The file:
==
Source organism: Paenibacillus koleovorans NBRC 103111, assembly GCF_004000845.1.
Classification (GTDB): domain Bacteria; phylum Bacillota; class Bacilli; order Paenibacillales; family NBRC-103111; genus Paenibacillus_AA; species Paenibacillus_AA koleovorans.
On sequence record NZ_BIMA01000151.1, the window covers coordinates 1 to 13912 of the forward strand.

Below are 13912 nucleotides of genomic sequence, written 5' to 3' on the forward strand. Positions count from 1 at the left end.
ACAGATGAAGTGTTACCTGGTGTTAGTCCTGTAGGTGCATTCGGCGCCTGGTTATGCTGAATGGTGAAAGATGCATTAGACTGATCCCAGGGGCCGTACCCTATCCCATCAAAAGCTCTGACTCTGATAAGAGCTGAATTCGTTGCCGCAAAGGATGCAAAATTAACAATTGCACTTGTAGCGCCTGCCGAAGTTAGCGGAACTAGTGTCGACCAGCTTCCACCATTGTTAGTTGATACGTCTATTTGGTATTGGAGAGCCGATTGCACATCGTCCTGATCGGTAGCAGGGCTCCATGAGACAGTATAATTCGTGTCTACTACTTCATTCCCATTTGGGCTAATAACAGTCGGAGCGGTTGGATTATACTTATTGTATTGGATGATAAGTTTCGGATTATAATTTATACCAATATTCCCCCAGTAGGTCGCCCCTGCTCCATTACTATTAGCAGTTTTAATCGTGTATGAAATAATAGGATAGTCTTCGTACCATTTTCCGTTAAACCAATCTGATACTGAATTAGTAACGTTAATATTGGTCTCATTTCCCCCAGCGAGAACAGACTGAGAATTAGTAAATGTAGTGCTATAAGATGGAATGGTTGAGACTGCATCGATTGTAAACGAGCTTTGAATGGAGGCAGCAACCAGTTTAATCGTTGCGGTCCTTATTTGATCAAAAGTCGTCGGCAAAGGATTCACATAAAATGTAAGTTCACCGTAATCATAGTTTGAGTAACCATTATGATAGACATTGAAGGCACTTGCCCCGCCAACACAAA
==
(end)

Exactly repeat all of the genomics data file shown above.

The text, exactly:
Source organism: Paenibacillus koleovorans NBRC 103111, assembly GCF_004000845.1.
Classification (GTDB): domain Bacteria; phylum Bacillota; class Bacilli; order Paenibacillales; family NBRC-103111; genus Paenibacillus_AA; species Paenibacillus_AA koleovorans.
On sequence record NZ_BIMA01000151.1, the window covers coordinates 1 to 13912 of the forward strand.

Below are 13912 nucleotides of genomic sequence, written 5' to 3' on the forward strand. Positions count from 1 at the left end.
ACAGATGAAGTGTTACCTGGTGTTAGTCCTGTAGGTGCATTCGGCGCCTGGTTATGCTGAATGGTGAAAGATGCATTAGACTGATCCCAGGGGCCGTACCCTATCCCATCAAAAGCTCTGACTCTGATAAGAGCTGAATTCGTTGCCGCAAAGGATGCAAAATTAACAATTGCACTTGTAGCGCCTGCCGAAGTTAGCGGAACTAGTGTCGACCAGCTTCCACCATTGTTAGTTGATACGTCTATTTGGTATTGGAGAGCCGATTGCACATCGTCCTGATCGGTAGCAGGGCTCCATGAGACAGTATAATTCGTGTCTACTACTTCATTCCCATTTGGGCTAATAACAGTCGGAGCGGTTGGATTATACTTATTGTATTGGATGATAAGTTTCGGATTATAATTTATACCAATATTCCCCCAGTAGGTCGCCCCTGCTCCATTACTATTAGCAGTTTTAATCGTGTATGAAATAATAGGATAGTCTTCGTACCATTTTCCGTTAAACCAATCTGATACTGAATTAGTAACGTTAATATTGGTCTCATTTCCCCCAGCGAGAACAGACTGAGAATTAGTAAATGTAGTGCTATAAGATGGAATGGTTGAGACTGCATCGATTGTAAACGAGCTTTGAATGGAGGCAGCAACCAGTTTAATCGTTGCGGTCCTTATTTGATCAAAAGTCGTCGGCAAAGGATTCACATAAAATGTAAGTTCACCGTAATCATAGTTTGAGTAACCATTATGATAGACATTGAAGGCACTTGCCCCGCCAACACAAA